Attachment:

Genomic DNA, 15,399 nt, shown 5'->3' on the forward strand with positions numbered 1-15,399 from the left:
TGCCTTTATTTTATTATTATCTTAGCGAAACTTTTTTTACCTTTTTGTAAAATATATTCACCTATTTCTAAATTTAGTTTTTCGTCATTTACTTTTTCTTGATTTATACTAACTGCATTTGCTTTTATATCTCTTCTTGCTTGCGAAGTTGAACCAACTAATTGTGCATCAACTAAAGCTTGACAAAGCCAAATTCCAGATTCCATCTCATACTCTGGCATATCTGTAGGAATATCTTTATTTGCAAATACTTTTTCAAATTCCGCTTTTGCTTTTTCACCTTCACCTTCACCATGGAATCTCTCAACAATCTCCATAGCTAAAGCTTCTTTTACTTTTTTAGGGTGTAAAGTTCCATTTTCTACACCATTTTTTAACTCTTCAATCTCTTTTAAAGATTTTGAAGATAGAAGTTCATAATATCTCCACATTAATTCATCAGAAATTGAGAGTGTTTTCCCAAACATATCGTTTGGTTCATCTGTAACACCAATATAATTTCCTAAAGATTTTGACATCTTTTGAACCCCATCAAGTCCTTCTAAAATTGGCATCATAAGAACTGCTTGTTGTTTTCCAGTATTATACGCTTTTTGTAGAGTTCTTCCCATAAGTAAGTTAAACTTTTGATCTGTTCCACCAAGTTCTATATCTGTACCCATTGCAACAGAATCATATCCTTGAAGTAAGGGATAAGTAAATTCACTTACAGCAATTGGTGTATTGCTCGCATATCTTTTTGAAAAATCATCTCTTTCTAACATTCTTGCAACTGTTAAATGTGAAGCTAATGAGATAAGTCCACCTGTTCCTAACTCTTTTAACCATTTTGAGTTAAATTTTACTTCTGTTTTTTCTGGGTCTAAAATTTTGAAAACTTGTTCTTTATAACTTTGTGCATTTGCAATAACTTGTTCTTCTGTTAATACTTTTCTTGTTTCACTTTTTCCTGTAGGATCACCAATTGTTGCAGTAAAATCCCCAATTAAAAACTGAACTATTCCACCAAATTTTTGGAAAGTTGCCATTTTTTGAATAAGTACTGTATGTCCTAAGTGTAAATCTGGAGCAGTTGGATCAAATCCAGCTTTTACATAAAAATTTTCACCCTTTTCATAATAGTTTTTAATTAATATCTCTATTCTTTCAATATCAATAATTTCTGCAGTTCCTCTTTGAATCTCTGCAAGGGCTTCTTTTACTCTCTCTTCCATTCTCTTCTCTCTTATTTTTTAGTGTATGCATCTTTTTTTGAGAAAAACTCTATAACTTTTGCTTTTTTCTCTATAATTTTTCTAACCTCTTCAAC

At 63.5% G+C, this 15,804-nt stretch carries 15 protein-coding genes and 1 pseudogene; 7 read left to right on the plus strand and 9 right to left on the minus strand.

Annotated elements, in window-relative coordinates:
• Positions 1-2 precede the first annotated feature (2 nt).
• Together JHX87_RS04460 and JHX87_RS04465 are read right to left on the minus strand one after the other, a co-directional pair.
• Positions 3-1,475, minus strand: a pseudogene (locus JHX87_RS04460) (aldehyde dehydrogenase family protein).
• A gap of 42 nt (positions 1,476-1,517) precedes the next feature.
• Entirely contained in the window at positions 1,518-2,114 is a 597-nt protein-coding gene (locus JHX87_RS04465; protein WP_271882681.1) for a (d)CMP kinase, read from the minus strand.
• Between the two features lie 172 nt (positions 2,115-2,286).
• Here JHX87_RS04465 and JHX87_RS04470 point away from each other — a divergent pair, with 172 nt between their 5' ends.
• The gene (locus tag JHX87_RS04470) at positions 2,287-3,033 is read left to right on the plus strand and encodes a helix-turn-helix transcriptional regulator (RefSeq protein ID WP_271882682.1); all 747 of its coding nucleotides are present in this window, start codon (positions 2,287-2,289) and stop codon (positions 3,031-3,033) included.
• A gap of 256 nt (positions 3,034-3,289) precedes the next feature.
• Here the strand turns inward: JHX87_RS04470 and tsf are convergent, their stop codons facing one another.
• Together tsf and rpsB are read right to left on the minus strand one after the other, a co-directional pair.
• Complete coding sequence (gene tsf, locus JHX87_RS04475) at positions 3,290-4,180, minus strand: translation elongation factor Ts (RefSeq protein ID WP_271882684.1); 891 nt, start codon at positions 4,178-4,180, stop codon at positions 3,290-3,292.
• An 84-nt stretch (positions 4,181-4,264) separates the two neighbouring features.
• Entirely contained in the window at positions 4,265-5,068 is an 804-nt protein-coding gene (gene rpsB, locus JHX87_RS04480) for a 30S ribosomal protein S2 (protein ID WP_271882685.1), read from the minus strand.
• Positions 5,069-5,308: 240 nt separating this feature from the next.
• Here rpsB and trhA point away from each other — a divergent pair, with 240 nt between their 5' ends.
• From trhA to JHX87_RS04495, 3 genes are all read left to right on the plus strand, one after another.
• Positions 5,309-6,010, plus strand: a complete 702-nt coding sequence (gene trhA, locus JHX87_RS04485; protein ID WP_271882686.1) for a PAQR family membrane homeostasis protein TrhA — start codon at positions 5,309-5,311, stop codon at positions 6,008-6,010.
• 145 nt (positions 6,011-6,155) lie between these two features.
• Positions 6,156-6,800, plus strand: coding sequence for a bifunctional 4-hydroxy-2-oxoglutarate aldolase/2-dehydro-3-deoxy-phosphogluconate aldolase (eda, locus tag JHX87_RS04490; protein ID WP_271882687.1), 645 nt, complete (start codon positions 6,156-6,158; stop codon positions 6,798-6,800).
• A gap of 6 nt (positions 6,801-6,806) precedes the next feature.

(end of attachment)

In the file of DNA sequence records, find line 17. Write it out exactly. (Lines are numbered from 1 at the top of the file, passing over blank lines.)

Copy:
• An 84-nt stretch (positions 4,181-4,264) separates the two neighbouring features.